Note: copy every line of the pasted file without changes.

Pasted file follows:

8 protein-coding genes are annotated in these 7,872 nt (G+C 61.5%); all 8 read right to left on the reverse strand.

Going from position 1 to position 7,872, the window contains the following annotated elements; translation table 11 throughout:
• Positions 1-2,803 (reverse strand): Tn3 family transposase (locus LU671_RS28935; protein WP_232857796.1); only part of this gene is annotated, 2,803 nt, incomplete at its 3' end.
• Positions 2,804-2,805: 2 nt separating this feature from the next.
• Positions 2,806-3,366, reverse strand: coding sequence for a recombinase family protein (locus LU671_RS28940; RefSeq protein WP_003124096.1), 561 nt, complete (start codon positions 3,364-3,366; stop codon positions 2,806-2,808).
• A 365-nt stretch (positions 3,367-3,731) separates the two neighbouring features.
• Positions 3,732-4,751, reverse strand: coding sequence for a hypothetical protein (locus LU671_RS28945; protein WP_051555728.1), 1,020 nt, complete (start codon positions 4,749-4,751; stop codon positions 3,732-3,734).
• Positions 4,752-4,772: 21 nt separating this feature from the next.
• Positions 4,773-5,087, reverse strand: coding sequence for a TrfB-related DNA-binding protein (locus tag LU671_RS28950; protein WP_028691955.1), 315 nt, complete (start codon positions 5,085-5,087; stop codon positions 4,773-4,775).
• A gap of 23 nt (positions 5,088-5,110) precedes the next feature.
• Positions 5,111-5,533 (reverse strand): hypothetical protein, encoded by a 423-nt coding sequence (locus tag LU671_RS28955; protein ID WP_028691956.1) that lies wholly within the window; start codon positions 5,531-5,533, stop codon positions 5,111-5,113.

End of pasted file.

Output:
8 protein-coding genes are annotated in these 7,872 nt (G+C 61.5%); all 8 read right to left on the reverse strand.

Going from position 1 to position 7,872, the window contains the following annotated elements; translation table 11 throughout:
• Positions 1-2,803 (reverse strand): Tn3 family transposase (locus LU671_RS28935; protein WP_232857796.1); only part of this gene is annotated, 2,803 nt, incomplete at its 3' end.
• Positions 2,804-2,805: 2 nt separating this feature from the next.
• Positions 2,806-3,366, reverse strand: coding sequence for a recombinase family protein (locus LU671_RS28940; RefSeq protein WP_003124096.1), 561 nt, complete (start codon positions 3,364-3,366; stop codon positions 2,806-2,808).
• A 365-nt stretch (positions 3,367-3,731) separates the two neighbouring features.
• Positions 3,732-4,751, reverse strand: coding sequence for a hypothetical protein (locus LU671_RS28945; protein WP_051555728.1), 1,020 nt, complete (start codon positions 4,749-4,751; stop codon positions 3,732-3,734).
• Positions 4,752-4,772: 21 nt separating this feature from the next.
• Positions 4,773-5,087, reverse strand: coding sequence for a TrfB-related DNA-binding protein (locus tag LU671_RS28950; protein WP_028691955.1), 315 nt, complete (start codon positions 5,085-5,087; stop codon positions 4,773-4,775).
• A gap of 23 nt (positions 5,088-5,110) precedes the next feature.
• Positions 5,111-5,533 (reverse strand): hypothetical protein, encoded by a 423-nt coding sequence (locus tag LU671_RS28955; protein ID WP_028691956.1) that lies wholly within the window; start codon positions 5,531-5,533, stop codon positions 5,111-5,113.